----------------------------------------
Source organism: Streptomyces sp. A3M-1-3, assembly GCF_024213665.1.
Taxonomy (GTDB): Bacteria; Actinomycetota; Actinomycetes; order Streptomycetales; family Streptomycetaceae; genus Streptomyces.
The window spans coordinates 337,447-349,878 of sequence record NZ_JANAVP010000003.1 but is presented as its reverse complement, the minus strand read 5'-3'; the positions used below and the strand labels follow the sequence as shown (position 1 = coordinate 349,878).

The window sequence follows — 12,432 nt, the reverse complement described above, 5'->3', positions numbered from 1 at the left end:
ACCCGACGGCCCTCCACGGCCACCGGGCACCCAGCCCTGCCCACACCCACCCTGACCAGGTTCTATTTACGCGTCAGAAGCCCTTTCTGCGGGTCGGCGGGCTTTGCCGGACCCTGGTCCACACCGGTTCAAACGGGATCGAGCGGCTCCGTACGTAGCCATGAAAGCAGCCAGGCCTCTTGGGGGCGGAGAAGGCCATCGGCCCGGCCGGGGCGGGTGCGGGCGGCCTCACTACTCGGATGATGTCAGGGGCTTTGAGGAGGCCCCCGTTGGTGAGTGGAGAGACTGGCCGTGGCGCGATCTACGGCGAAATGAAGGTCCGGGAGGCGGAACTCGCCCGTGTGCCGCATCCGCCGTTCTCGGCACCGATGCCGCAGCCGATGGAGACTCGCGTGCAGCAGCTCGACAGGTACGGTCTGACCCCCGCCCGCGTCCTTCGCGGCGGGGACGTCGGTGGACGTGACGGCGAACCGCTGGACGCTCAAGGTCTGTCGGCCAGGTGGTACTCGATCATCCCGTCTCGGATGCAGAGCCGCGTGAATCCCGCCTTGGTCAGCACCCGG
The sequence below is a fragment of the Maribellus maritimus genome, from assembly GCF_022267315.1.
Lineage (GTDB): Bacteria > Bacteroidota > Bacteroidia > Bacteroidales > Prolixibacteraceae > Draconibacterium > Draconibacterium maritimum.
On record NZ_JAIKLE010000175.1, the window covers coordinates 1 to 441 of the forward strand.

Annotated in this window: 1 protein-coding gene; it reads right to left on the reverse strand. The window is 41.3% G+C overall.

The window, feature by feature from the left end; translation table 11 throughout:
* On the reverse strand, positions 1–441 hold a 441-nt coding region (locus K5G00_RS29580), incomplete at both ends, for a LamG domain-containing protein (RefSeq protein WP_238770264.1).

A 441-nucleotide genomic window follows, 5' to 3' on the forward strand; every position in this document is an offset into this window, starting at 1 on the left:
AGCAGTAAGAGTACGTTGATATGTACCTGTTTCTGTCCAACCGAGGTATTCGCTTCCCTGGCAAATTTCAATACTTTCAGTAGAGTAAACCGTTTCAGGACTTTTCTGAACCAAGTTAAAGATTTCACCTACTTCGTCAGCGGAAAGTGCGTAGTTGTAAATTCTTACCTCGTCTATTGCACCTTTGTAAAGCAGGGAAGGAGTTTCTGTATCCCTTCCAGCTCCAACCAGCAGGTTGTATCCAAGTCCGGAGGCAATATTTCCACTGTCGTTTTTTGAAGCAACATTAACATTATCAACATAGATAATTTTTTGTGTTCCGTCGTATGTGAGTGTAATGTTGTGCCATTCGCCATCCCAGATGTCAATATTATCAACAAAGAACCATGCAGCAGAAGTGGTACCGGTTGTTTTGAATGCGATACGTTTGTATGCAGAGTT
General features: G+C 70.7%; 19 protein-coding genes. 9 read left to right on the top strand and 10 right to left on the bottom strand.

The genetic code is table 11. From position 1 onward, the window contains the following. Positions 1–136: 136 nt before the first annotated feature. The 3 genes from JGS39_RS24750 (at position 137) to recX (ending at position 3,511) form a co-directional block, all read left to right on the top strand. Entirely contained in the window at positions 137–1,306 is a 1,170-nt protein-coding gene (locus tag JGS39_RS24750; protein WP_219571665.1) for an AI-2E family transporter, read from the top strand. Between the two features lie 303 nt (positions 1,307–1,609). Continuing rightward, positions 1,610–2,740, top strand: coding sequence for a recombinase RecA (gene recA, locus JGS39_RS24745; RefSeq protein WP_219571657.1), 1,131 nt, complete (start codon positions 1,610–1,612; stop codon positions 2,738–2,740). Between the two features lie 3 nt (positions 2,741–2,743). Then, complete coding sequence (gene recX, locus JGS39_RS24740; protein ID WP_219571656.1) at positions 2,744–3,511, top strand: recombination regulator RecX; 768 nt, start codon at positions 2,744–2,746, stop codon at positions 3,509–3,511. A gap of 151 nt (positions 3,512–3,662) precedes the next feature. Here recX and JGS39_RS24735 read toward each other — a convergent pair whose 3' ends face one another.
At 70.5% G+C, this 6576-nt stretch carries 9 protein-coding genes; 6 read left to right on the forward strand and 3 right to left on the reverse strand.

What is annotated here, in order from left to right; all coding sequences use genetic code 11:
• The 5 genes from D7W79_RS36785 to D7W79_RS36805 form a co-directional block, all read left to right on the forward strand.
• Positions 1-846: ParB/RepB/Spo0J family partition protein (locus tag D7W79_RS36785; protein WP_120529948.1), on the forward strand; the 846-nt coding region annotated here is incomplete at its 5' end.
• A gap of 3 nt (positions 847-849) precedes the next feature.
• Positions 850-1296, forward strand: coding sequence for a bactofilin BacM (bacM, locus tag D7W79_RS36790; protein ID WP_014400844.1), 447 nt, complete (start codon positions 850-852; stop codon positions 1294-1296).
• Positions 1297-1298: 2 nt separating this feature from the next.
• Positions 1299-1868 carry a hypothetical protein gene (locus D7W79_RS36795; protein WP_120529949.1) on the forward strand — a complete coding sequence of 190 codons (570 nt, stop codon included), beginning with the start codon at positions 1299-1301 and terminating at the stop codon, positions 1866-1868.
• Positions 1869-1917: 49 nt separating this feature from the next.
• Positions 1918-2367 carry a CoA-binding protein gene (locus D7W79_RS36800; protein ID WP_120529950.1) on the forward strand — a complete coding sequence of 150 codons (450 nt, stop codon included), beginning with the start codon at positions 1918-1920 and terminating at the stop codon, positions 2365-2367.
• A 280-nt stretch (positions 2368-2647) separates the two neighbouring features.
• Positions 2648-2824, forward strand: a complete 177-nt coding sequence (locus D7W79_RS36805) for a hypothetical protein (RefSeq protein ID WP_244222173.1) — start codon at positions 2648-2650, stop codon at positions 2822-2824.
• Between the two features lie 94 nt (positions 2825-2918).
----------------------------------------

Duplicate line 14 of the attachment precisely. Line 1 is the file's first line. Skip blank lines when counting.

General features: G+C 70.7%; 19 protein-coding genes. 9 read left to right on the top strand and 10 right to left on the bottom strand.